The player with the most pressure to have a bounce-back season is defensive end Justin Tuck.
MICHAEL EISEN: Fiction -Tuck is a worthy candidate, but I'm going to go with Corey Webster. He did not play up to his usual standard last season and because cornerbacks are on an island, his performance was very visible. With five good cornerbacks on the roster, Webster must return to his former self.
JOHN SCHMEELK: Fiction -I will put the onus on Corey Webster, who seems to be in the crosshairs of most Giants fans after last season. He is tasked with guarding the other team's best WR and when he makes a mistake it's often a touchdown that everyone sees it again and again on instant replay. He needs to play better. Tuck is a close second on defense, after a year with low production and entering the final year of his contract. Offensively, I think there's a certain amount of pressure on Eli Manning to play better than he did last season. (getting his completion percentage over 60% would be a good start) Hakeem Nicks also needs to get healthy and have a bounce back year, which would help his quarterback a bunch.
DAN SALOMONE: Fact -The entire defense needs a bounce-back year, and, in terms of players, that falls to the captain. Corey Webster may be under the most heat from the outside because of the position he plays, but Tuck needs to return to the Tuck of old to keep the defense in line, especially with the departure of some longtime Giants.
The player most likely to have a breakout year in his third season is linebacker Jacquian Williams.
MICHAEL EISEN: Fact -With Michael Boley gone, Williams has an opportunity to become an impact player at weakside linebacker.
JOHN SCHMEELK: Fact -This is a tough question to answer because I'm not sure what constitutes a breakout year. Was last year a breakout year for Prince Amukamara? If not, then he could be the answer to this question. James Brewer is also in the running, since he will have the chance to compete for a starting job. The Giants would also like to get something out of Jerrel Jernigan and Marvin Austin, high draft picks from the 2011 draft. This is a make or break year for both. I will go with Jacquian Williams, however, since he has the best chance of being a starter this year and has showed the athleticism to be an excellent coverage linebacker.
DAN SALOMONE: Fiction -I'm going with Prince Amukamara. When you don't hear a cornerback's name for an extended period of time, that usually means he is playing well. And that's what Amukamara did in 2012. In a forgettable year for the defense as a whole, Amukamara grew and showed he can be consistent when healthy. With only one interception, he didn't have any glaring numbers, but those may catch up in his third season for a true breakout year.
The second-year player you're most curious to see progress this offseason is defensive end Adewale Ojomo.
MICHAEL EISEN: Fiction -No disrespect to Ojomo, but he's a free agent who played briefly in one game last season. My eye is on David Wilson. He was a first-round draft choice who is expected to be the starting running back in 2013. Wilson's performance will have a much greater impact on the Giants' success than Ojomo's.
JOHN SCHMEELK: Fiction -I want to see whether or not Adrien Robinson can translate what he has learned in the classroom onto the football field. He is a good athlete and spent his rookie season learning. I'm very excited to see the player Jerry Reese called "The JPP of tight ends" show his athleticism on the field. He needs to show the coaches this offseason that he understands the playbook and has his fundamentals down. Once the regular season comes I think we can see huge jumps from David Wilson and Reuben Randle, but offseason workouts won't be able to show a ton. It's the same for Jayron Hosley. As for Ojomo, I need to see him produce against better competition and stop the run consistently. I don't think we'll see that until the preseason.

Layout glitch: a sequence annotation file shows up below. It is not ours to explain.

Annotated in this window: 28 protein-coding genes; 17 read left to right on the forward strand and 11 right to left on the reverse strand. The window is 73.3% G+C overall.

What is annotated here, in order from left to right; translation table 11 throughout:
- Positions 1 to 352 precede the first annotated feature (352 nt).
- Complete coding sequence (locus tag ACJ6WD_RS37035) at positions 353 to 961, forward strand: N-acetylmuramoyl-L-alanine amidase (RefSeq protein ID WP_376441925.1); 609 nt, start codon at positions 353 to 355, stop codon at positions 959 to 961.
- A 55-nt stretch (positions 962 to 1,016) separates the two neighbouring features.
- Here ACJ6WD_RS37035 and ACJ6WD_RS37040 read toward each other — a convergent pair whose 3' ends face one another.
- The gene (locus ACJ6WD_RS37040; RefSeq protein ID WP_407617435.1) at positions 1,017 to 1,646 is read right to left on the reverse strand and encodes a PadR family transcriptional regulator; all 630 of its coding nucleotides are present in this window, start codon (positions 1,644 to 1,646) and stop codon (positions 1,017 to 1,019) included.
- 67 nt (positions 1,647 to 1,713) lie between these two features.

DAN SALOMONE: Fiction -The player I'm most curious to see come training camp is tight end Adrien Robinson. Like Ojomo, he was a raw talent going into his rookie season. He was hampered by his alma mater's schedule, which kept him out of OTA's as he finished up classes. Playing in only two games, you can't yet tell what he can do on the field professionally, but he clearly grew physically and has one of the best position coaches in the NFL working with him in Mike Pope.
DRAFT CLASS CHALLENGE: The best Giants draft class was 1984.
MICHAEL EISEN: Fact -It was a deep draft with Carl Banks, William Roberts, Jeff Hostetler, Gary Reasons and Lionel Manuel. That's five important contributors to championship teams. The Fact - that Hostetler was a Super Bowl-winning quarterback puts this class over the top.
JOHN SCHMEELK: Fact -This is with no doubt the Giants top draft class. Carl Banks made the All-Decade team in the 80's and was a rock on the other side of the defense from Lawrence Taylor. His complete game helped allow LT be the player he was. William Roberts was a starter for a long time on the offensive line. Without Jeff Hostettler the Giant do not win their second Super Bowl. Gary Reasons and Lionel Manuel were both reliable starters. 1984 all the way!
DAN SALOMONE: Fiction -It's 1981 with Lawrence Taylor. There are once-in-a-decade players. There are once-in-a-generation players. There are even Hall-of-Fame players. Then there are icons. L.T. is an icon. What more could you ask for in a draft? Yes, it's a team game, it's not about individuals, but he has two Super Bowl rings. What more do you want? I think the results of our challenge will back me up.
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